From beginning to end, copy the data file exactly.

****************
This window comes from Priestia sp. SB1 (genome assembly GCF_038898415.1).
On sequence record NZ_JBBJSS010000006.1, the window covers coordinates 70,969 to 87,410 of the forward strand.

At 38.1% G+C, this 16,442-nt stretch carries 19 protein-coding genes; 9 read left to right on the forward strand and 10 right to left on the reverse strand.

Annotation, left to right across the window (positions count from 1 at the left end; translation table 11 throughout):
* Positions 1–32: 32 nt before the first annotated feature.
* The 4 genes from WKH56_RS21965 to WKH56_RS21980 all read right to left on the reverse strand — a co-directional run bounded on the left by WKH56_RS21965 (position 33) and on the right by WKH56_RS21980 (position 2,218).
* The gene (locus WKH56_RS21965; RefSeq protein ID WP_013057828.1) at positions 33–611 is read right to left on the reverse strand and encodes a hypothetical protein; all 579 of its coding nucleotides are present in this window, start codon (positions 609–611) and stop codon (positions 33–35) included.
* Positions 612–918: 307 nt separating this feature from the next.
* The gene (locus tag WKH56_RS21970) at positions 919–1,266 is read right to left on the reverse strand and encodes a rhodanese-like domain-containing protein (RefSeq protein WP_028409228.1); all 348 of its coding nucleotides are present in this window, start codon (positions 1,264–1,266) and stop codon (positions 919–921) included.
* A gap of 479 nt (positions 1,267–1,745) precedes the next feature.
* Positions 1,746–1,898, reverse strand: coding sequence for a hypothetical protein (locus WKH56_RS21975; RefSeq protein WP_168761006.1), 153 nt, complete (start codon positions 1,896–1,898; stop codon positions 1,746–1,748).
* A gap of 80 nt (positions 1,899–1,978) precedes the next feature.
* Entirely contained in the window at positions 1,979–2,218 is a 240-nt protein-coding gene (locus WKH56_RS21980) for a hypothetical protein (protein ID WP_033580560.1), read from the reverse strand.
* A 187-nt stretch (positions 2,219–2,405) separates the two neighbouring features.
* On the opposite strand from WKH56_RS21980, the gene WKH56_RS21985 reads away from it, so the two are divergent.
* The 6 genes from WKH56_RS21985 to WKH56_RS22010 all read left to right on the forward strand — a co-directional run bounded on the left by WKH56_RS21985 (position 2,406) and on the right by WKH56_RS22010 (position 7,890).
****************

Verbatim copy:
This window comes from Priestia sp. SB1 (genome assembly GCF_038898415.1).
On sequence record NZ_JBBJSS010000006.1, the window covers coordinates 70,969 to 87,410 of the forward strand.

At 38.1% G+C, this 16,442-nt stretch carries 19 protein-coding genes; 9 read left to right on the forward strand and 10 right to left on the reverse strand.

Annotation, left to right across the window (positions count from 1 at the left end; translation table 11 throughout):
* Positions 1–32: 32 nt before the first annotated feature.
* The 4 genes from WKH56_RS21965 to WKH56_RS21980 all read right to left on the reverse strand — a co-directional run bounded on the left by WKH56_RS21965 (position 33) and on the right by WKH56_RS21980 (position 2,218).
* The gene (locus WKH56_RS21965; RefSeq protein ID WP_013057828.1) at positions 33–611 is read right to left on the reverse strand and encodes a hypothetical protein; all 579 of its coding nucleotides are present in this window, start codon (positions 609–611) and stop codon (positions 33–35) included.
* Positions 612–918: 307 nt separating this feature from the next.
* The gene (locus tag WKH56_RS21970) at positions 919–1,266 is read right to left on the reverse strand and encodes a rhodanese-like domain-containing protein (RefSeq protein WP_028409228.1); all 348 of its coding nucleotides are present in this window, start codon (positions 1,264–1,266) and stop codon (positions 919–921) included.
* A gap of 479 nt (positions 1,267–1,745) precedes the next feature.
* Positions 1,746–1,898, reverse strand: coding sequence for a hypothetical protein (locus WKH56_RS21975; RefSeq protein WP_168761006.1), 153 nt, complete (start codon positions 1,896–1,898; stop codon positions 1,746–1,748).
* A gap of 80 nt (positions 1,899–1,978) precedes the next feature.
* Entirely contained in the window at positions 1,979–2,218 is a 240-nt protein-coding gene (locus WKH56_RS21980) for a hypothetical protein (protein ID WP_033580560.1), read from the reverse strand.
* A 187-nt stretch (positions 2,219–2,405) separates the two neighbouring features.
* On the opposite strand from WKH56_RS21980, the gene WKH56_RS21985 reads away from it, so the two are divergent.
* The 6 genes from WKH56_RS21985 to WKH56_RS22010 all read left to right on the forward strand — a co-directional run bounded on the left by WKH56_RS21985 (position 2,406) and on the right by WKH56_RS22010 (position 7,890).